Today is the anniversary of Margery Naomi Brown’s passing, on June 28th in 2000 at the age of 78. I spoke with her on the last Sunday in June, and found out the following Wednesday that she was gone. And although it’s been 13 years, I remember that day as vividly as though it happened a mere week ago.
A year after I moved to British Columbia (1998), my boss sent me to a school in Victoria to do an installation (at the time I worked for a software company). I was on a ferry going to Vancouver Island, in the cafeteria having a bite to eat, when an older couple at a table about two over stood up and left. It took me a minute to realize that the woman had left her purse behind. When I reported it, the gentleman I spoke to asked me to describe the person. I did. Just then, the woman walked back into the cafeteria. I pointed and told him that the purse belonged to her. He gave me a funny look. It wasn’t until then that I realized I hadn’t described the woman correctly at all. Instead, I had described my mother.
I didn’t need a PhD in Psychology to know that I missed having conversations over lunch with Mum; going to The Tea Cozy in Osborne Village; or window shopping the more expensive stores in Polo Park (we called it breathing the air – because that’s all we could afford). She had a sense of humour that manifested itself in surprising ways. She gave me gifts – a well-rounded education, a love of the Arts, a passion for writing, a strong sense of right and wrong and many other intangibles too numerous to mention – that I never really thanked her for.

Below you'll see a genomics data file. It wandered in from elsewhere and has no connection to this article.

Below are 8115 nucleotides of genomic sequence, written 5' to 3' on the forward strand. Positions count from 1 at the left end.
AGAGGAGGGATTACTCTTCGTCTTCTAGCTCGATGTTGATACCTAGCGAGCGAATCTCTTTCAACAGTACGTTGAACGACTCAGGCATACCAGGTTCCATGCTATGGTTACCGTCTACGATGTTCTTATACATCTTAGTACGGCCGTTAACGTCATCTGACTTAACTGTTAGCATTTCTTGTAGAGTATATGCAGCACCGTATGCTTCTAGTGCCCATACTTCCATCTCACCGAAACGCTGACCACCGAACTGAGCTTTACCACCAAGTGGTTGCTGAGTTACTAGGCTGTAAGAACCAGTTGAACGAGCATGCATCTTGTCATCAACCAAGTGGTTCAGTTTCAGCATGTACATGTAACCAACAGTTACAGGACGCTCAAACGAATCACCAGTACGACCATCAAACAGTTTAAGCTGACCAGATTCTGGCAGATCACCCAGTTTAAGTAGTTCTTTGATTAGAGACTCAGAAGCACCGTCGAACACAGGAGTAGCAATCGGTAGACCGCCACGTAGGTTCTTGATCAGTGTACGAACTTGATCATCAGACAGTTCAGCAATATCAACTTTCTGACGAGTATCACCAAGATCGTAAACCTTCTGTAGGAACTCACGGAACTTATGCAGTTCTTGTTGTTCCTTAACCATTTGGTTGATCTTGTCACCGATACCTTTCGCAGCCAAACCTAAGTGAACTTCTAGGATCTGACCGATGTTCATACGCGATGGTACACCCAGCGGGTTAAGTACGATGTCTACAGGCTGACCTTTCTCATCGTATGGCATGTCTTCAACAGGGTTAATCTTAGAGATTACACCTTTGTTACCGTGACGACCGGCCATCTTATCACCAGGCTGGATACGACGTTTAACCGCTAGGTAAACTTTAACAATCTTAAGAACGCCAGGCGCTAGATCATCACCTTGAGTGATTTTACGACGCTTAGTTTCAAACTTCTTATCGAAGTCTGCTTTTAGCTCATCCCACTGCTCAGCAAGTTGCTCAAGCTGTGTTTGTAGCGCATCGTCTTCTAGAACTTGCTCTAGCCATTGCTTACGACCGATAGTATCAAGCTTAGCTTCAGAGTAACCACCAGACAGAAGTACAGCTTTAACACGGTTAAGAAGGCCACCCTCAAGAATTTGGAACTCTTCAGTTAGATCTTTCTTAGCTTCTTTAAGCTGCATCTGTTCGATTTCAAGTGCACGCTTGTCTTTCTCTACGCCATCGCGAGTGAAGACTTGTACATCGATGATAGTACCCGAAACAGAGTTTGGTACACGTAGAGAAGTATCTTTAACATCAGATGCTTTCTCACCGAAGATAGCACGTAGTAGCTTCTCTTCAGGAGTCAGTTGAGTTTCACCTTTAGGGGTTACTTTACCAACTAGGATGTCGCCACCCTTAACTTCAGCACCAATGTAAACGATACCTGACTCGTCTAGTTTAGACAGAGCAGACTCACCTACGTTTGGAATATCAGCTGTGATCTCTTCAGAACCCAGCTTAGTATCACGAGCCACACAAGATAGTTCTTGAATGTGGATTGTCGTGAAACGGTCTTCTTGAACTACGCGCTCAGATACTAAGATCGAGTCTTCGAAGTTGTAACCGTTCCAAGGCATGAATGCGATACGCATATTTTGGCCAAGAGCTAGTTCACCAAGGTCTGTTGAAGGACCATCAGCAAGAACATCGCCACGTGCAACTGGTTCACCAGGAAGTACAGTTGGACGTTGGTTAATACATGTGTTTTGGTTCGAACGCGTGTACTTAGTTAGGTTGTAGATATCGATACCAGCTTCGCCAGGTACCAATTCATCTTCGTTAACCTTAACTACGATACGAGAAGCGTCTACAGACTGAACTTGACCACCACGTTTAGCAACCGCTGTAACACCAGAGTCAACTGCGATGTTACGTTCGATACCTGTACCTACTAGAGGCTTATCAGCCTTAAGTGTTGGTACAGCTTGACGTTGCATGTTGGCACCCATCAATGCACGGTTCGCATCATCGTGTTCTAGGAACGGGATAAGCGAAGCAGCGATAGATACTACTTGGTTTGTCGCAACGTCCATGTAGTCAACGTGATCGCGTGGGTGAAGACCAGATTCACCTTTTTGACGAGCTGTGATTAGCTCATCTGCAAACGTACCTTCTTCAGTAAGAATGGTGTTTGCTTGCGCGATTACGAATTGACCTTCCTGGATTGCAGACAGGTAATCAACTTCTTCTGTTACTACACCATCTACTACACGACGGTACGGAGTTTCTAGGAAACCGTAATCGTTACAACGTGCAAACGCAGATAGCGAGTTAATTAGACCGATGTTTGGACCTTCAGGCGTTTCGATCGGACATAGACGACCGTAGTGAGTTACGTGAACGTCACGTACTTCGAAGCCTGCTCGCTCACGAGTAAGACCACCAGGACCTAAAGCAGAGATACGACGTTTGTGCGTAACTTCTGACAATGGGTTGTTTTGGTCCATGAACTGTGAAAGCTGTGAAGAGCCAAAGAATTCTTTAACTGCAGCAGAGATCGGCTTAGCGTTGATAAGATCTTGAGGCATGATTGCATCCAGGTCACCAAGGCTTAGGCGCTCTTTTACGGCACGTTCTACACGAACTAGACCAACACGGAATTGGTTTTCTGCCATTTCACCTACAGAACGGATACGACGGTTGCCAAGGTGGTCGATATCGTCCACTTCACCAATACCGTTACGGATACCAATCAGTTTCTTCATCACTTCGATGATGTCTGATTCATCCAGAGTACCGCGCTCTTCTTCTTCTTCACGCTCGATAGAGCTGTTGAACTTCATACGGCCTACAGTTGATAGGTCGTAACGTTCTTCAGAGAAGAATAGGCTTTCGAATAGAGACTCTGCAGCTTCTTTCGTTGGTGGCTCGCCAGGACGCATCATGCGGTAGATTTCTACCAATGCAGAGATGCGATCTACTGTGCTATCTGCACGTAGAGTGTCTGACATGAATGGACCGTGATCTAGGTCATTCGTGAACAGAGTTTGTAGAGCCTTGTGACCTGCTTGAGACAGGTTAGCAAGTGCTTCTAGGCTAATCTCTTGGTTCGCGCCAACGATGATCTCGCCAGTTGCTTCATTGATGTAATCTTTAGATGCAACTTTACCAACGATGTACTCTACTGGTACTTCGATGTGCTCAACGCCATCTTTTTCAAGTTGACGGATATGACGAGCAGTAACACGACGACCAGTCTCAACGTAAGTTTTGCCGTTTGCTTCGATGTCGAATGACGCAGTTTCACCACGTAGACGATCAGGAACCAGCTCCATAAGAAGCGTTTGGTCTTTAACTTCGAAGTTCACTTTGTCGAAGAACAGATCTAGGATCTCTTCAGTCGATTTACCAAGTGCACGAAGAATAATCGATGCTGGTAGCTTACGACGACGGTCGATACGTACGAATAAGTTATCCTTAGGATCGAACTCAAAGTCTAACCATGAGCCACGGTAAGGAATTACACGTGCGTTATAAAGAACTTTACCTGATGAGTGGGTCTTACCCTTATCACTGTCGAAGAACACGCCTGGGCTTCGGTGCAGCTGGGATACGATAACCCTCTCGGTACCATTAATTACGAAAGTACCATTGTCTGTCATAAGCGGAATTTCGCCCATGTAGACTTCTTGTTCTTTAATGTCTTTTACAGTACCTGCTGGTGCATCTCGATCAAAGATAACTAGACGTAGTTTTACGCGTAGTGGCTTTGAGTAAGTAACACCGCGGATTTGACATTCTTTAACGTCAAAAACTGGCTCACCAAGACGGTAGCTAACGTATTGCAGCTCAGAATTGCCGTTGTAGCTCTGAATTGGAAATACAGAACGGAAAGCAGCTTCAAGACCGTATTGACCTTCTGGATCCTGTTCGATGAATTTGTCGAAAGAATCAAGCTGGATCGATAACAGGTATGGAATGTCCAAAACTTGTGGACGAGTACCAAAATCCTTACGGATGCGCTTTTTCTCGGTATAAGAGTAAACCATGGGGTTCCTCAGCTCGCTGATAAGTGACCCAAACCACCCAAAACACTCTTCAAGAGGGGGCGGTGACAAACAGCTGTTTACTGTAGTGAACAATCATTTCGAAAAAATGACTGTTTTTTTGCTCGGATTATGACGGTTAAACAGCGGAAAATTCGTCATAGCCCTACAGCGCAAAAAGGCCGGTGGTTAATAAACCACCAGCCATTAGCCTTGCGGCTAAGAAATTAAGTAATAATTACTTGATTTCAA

And then there was the matter of electricity. I’ve been afraid of plugging in anything, especially new appliances, for as long as I can remember. On that Sunday, the last time I spoke to her, I was going to ask her if I had ever did the bobby-pin-in-the-socket thing as a toddler, but it slipped my mind. Next conversation, I told myself. After all, my grandmother lived until she was 94. I was thinking that we had plenty of time for her to answer those questions only she could answer.
As is the story of many mother-daughter relationships, we were best friends one day and mortal enemies the next. Yes, while I would like the little mystery of my history with electricity cleared up, most of all I regret not telling my mother often enough how much I loved her.